Typically, a company website is divided into various sections including the home page, product and/or service pages, a blog, an "about us" page, and contact / location information. If the brand has experience with marketing their products and services online, they will strategically place Calls To Action throughout the site. Sidebars may contain contact forms, headers may contain a large phone number, and product pages will include prominent Add to Cart buttons.
These brands have many different goals. Typical goals include:
- Increase newsletter signups
- Increase signups for a trial service
- Increase product or service sales
- Increase social network sharing
- Increase RSS subscriptions
- Increase PDF or whitepaper downloads
Companies often devote a full preferred landing page to only one or two of these goals, but a good landing page can help with each of these goals, as well as with any other specific goals your brand may have.
Wait, What Exactly Is A Preferred Landing Page Again?
Preferred landing pages are pages on your site that are singularly devoted to achieving one precise goal. Every word, every image, and every link on the page is designed to convince visitors to complete whatever action is needed to achieve the goal. There are no distractions to lead visitors away from the goal. The only action they can possibly take on a landing page, other than using their browser's back button or closing the browser tab, is the action that will lead to a conversion.
Use A Landing Page For Each Goal
Let's take a closer look at the six typical goals outlined above.
- Increase Newsletter Signups - You may have a short newsletter signup form in your sidebar, or within a popup. Each of those forms should also have a link to a dedicated landing page where users can be fully informed as to why they would benefit from your future newsletters. People are wary of clogging their inboxes with yet another boring, marketing-laced newsletter. A landing page can address those fears and show the real value of your offering. You have an entire page to make your case, as opposed to the simple form headline in your sidebar or popup.
- Increase Signups for a Trial Service - While it's fairly easy to convince users to try before they buy, a designated landing page for a Trial Service can really pinpoint the benefits they'll receive. This is a great place to include a video that shows them exactly how the service can solve a problem without any financial commitment on their part.
- Increase Product or Service Sales - If you offer lots of products or services, you won't generally want to create a separate landing page for each one. That's the job of the individual product pages, after all. However, landing pages are the perfect opportunity to increase sales for special promotions, new products, or hard-to-sell products. These pages won't look like your standard product pages. Instead, they will be laser-focused on benefits, using video, testimonials, and social proof to quell any possible purchasing fears.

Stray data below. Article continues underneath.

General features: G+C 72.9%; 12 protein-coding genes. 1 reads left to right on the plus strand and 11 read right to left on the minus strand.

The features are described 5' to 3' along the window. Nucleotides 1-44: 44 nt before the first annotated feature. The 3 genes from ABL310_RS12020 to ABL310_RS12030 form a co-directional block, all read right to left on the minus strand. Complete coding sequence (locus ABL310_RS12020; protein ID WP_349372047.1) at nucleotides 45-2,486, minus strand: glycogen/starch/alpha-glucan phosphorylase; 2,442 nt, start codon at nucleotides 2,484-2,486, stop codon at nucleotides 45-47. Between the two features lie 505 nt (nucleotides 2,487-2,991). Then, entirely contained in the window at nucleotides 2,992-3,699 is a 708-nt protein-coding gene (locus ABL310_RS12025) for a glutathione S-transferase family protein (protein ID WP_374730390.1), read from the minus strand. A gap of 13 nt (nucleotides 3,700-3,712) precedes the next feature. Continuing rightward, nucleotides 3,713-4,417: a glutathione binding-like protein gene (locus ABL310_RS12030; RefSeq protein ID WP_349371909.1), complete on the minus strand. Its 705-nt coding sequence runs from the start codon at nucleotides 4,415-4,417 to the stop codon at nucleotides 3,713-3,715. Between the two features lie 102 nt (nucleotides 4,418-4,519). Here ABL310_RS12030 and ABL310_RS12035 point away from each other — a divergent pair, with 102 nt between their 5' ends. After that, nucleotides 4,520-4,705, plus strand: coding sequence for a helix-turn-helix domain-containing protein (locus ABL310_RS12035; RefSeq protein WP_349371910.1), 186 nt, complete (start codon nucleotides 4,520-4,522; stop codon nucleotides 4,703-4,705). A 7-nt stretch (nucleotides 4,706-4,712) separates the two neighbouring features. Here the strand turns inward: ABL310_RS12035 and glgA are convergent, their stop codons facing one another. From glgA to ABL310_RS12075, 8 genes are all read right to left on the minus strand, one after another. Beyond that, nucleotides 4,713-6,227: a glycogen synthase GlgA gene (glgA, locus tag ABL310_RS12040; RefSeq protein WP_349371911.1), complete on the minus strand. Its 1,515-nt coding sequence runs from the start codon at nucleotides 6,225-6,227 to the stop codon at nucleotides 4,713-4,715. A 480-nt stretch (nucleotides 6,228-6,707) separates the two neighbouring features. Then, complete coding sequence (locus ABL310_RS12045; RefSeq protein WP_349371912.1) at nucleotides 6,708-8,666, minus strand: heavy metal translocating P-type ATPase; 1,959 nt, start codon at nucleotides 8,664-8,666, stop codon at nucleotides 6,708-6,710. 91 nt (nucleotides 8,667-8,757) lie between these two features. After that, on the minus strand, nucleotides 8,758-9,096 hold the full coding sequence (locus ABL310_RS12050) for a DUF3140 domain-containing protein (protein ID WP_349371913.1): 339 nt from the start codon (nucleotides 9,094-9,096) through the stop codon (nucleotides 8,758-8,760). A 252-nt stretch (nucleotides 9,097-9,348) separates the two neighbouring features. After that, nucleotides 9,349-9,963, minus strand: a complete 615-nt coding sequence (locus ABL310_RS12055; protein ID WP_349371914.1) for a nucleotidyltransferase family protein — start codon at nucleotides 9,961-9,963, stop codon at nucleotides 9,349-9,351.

- Increase social network sharing - You won't find many examples of landing pages built specifically to increase social network sharing, but this can be your chance to stand out. If a customer has purchased from you, include a link to this landing page in the "Thank You" page as well as in the confirmation email. Give your customers an incentive for sharing the news about your brand. The landing page might contain a link to a Facebook page, that when "Liked" will earn the customer a discount or a chance to win a prize, for example. You can also take this opportunity to showcase positive Tweets and other social mentions on the landing page, while encouraging your customers to share with their friends.
- Increase RSS subscriptions - This landing page is your chance to showcase your best blog posts, giving visitors a taste of what they'll be missing if they don't subscribe. You can also offer an incentive for subscribing here, such as a free how-to guide. No one wants to dig through hundreds of old blog posts to determine if there's value in signing up for your future blog posts. Use a landing page to highlight the best you've offered in the past, and list some teasers for outstanding posts that will be written in the future.
- Increase PDF or Whitepaper downloads - PDF and whitepaper downloads are often technical in nature and time-consuming to read. A good landing page will present enough "gold nuggets" of information along with compelling teasers to prove to your users that their time will be well spent.
Create a Landing Pages Plan
Now it's time to take action yourself. Make a list of each of your site's goals. Be comprehensive. List every action you hope a visitor might take. Once you know your goals, take the time to consider how a preferred landing page might enable you to increase the conversions for each and every goal. You may decide that a landing page isn't right for all of them, but you may also realize that some conversions might be significantly boosted with the help of a dedicated landing page.